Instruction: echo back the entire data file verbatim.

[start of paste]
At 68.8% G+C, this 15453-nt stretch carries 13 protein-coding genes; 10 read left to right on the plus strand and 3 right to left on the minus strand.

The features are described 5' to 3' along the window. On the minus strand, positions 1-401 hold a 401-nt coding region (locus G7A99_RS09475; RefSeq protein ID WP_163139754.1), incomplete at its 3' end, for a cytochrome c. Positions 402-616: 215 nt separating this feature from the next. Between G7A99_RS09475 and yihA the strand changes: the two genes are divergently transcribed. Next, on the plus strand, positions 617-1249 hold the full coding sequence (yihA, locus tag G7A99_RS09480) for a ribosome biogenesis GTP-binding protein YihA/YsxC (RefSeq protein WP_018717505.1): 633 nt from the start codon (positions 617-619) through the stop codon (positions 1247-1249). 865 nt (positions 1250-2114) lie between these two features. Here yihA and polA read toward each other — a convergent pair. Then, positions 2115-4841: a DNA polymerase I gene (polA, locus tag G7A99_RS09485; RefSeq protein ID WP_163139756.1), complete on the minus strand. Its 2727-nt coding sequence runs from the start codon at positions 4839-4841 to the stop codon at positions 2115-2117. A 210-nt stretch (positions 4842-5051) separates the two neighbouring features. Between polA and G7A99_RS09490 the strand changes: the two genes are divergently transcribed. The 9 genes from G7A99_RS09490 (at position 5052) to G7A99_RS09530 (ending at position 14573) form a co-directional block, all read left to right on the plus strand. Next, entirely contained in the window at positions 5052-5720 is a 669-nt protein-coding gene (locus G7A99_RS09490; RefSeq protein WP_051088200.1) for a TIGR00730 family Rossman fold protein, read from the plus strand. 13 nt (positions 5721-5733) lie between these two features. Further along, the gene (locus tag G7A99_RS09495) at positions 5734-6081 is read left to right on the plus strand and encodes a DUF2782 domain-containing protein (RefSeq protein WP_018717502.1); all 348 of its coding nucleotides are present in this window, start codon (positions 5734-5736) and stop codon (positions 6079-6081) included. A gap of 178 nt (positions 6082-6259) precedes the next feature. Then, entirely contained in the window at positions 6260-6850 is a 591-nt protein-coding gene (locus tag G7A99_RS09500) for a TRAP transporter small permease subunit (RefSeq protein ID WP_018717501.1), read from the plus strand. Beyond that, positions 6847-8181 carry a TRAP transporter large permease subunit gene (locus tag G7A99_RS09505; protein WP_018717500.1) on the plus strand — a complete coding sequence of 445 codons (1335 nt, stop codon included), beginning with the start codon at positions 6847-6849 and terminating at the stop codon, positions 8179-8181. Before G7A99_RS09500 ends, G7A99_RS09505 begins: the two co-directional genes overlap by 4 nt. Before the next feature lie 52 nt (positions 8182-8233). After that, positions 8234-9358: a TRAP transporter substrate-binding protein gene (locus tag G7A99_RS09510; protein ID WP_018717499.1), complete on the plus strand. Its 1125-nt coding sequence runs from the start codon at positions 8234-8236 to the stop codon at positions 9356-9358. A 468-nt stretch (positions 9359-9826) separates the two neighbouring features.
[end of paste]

At 68.8% G+C, this 15453-nt stretch carries 13 protein-coding genes; 10 read left to right on the plus strand and 3 right to left on the minus strand.

The features are described 5' to 3' along the window. On the minus strand, positions 1-401 hold a 401-nt coding region (locus G7A99_RS09475; RefSeq protein ID WP_163139754.1), incomplete at its 3' end, for a cytochrome c. Positions 402-616: 215 nt separating this feature from the next. Between G7A99_RS09475 and yihA the strand changes: the two genes are divergently transcribed. Next, on the plus strand, positions 617-1249 hold the full coding sequence (yihA, locus tag G7A99_RS09480) for a ribosome biogenesis GTP-binding protein YihA/YsxC (RefSeq protein WP_018717505.1): 633 nt from the start codon (positions 617-619) through the stop codon (positions 1247-1249). 865 nt (positions 1250-2114) lie between these two features. Here yihA and polA read toward each other — a convergent pair. Then, positions 2115-4841: a DNA polymerase I gene (polA, locus tag G7A99_RS09485; RefSeq protein ID WP_163139756.1), complete on the minus strand. Its 2727-nt coding sequence runs from the start codon at positions 4839-4841 to the stop codon at positions 2115-2117. A 210-nt stretch (positions 4842-5051) separates the two neighbouring features. Between polA and G7A99_RS09490 the strand changes: the two genes are divergently transcribed. The 9 genes from G7A99_RS09490 (at position 5052) to G7A99_RS09530 (ending at position 14573) form a co-directional block, all read left to right on the plus strand. Next, entirely contained in the window at positions 5052-5720 is a 669-nt protein-coding gene (locus G7A99_RS09490; RefSeq protein WP_051088200.1) for a TIGR00730 family Rossman fold protein, read from the plus strand. 13 nt (positions 5721-5733) lie between these two features. Further along, the gene (locus tag G7A99_RS09495) at positions 5734-6081 is read left to right on the plus strand and encodes a DUF2782 domain-containing protein (RefSeq protein WP_018717502.1); all 348 of its coding nucleotides are present in this window, start codon (positions 5734-5736) and stop codon (positions 6079-6081) included. A gap of 178 nt (positions 6082-6259) precedes the next feature. Then, entirely contained in the window at positions 6260-6850 is a 591-nt protein-coding gene (locus tag G7A99_RS09500) for a TRAP transporter small permease subunit (RefSeq protein ID WP_018717501.1), read from the plus strand. Beyond that, positions 6847-8181 carry a TRAP transporter large permease subunit gene (locus tag G7A99_RS09505; protein WP_018717500.1) on the plus strand — a complete coding sequence of 445 codons (1335 nt, stop codon included), beginning with the start codon at positions 6847-6849 and terminating at the stop codon, positions 8179-8181. Before G7A99_RS09500 ends, G7A99_RS09505 begins: the two co-directional genes overlap by 4 nt. Before the next feature lie 52 nt (positions 8182-8233). After that, positions 8234-9358: a TRAP transporter substrate-binding protein gene (locus tag G7A99_RS09510; protein ID WP_018717499.1), complete on the plus strand. Its 1125-nt coding sequence runs from the start codon at positions 8234-8236 to the stop codon at positions 9356-9358. A 468-nt stretch (positions 9359-9826) separates the two neighbouring features.